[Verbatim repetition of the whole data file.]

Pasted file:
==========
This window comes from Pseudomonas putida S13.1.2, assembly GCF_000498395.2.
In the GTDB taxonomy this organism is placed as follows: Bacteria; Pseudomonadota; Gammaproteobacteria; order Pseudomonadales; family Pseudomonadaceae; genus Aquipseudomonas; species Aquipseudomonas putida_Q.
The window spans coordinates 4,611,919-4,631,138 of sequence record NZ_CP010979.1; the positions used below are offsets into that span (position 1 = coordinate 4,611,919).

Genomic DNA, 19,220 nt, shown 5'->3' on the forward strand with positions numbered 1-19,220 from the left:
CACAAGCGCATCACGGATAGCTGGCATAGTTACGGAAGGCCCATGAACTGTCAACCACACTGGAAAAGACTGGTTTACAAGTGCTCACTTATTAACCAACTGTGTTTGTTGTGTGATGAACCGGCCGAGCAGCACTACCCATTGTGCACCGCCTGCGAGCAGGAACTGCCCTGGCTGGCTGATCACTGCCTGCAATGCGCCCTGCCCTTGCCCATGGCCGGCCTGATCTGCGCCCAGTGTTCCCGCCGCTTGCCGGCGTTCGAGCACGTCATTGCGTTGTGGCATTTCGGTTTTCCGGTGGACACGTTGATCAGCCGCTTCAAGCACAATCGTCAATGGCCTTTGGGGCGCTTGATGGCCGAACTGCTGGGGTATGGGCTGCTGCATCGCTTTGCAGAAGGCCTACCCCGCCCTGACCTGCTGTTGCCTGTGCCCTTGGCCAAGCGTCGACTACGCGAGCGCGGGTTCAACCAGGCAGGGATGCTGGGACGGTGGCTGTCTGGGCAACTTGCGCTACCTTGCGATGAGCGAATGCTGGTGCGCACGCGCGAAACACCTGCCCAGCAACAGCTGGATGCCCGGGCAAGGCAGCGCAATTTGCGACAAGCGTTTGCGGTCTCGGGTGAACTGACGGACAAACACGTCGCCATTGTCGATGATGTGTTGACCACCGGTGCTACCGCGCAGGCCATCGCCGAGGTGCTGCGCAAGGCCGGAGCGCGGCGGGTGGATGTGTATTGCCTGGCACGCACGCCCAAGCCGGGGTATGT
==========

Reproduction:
This window comes from Pseudomonas putida S13.1.2, assembly GCF_000498395.2.
In the GTDB taxonomy this organism is placed as follows: Bacteria; Pseudomonadota; Gammaproteobacteria; order Pseudomonadales; family Pseudomonadaceae; genus Aquipseudomonas; species Aquipseudomonas putida_Q.
The window spans coordinates 4,611,919-4,631,138 of sequence record NZ_CP010979.1; the positions used below are offsets into that span (position 1 = coordinate 4,611,919).

Genomic DNA, 19,220 nt, shown 5'->3' on the forward strand with positions numbered 1-19,220 from the left:
CACAAGCGCATCACGGATAGCTGGCATAGTTACGGAAGGCCCATGAACTGTCAACCACACTGGAAAAGACTGGTTTACAAGTGCTCACTTATTAACCAACTGTGTTTGTTGTGTGATGAACCGGCCGAGCAGCACTACCCATTGTGCACCGCCTGCGAGCAGGAACTGCCCTGGCTGGCTGATCACTGCCTGCAATGCGCCCTGCCCTTGCCCATGGCCGGCCTGATCTGCGCCCAGTGTTCCCGCCGCTTGCCGGCGTTCGAGCACGTCATTGCGTTGTGGCATTTCGGTTTTCCGGTGGACACGTTGATCAGCCGCTTCAAGCACAATCGTCAATGGCCTTTGGGGCGCTTGATGGCCGAACTGCTGGGGTATGGGCTGCTGCATCGCTTTGCAGAAGGCCTACCCCGCCCTGACCTGCTGTTGCCTGTGCCCTTGGCCAAGCGTCGACTACGCGAGCGCGGGTTCAACCAGGCAGGGATGCTGGGACGGTGGCTGTCTGGGCAACTTGCGCTACCTTGCGATGAGCGAATGCTGGTGCGCACGCGCGAAACACCTGCCCAGCAACAGCTGGATGCCCGGGCAAGGCAGCGCAATTTGCGACAAGCGTTTGCGGTCTCGGGTGAACTGACGGACAAACACGTCGCCATTGTCGATGATGTGTTGACCACCGGTGCTACCGCGCAGGCCATCGCCGAGGTGCTGCGCAAGGCCGGAGCGCGGCGGGTGGATGTGTATTGCCTGGCACGCACGCCCAAGCCGGGGTATGT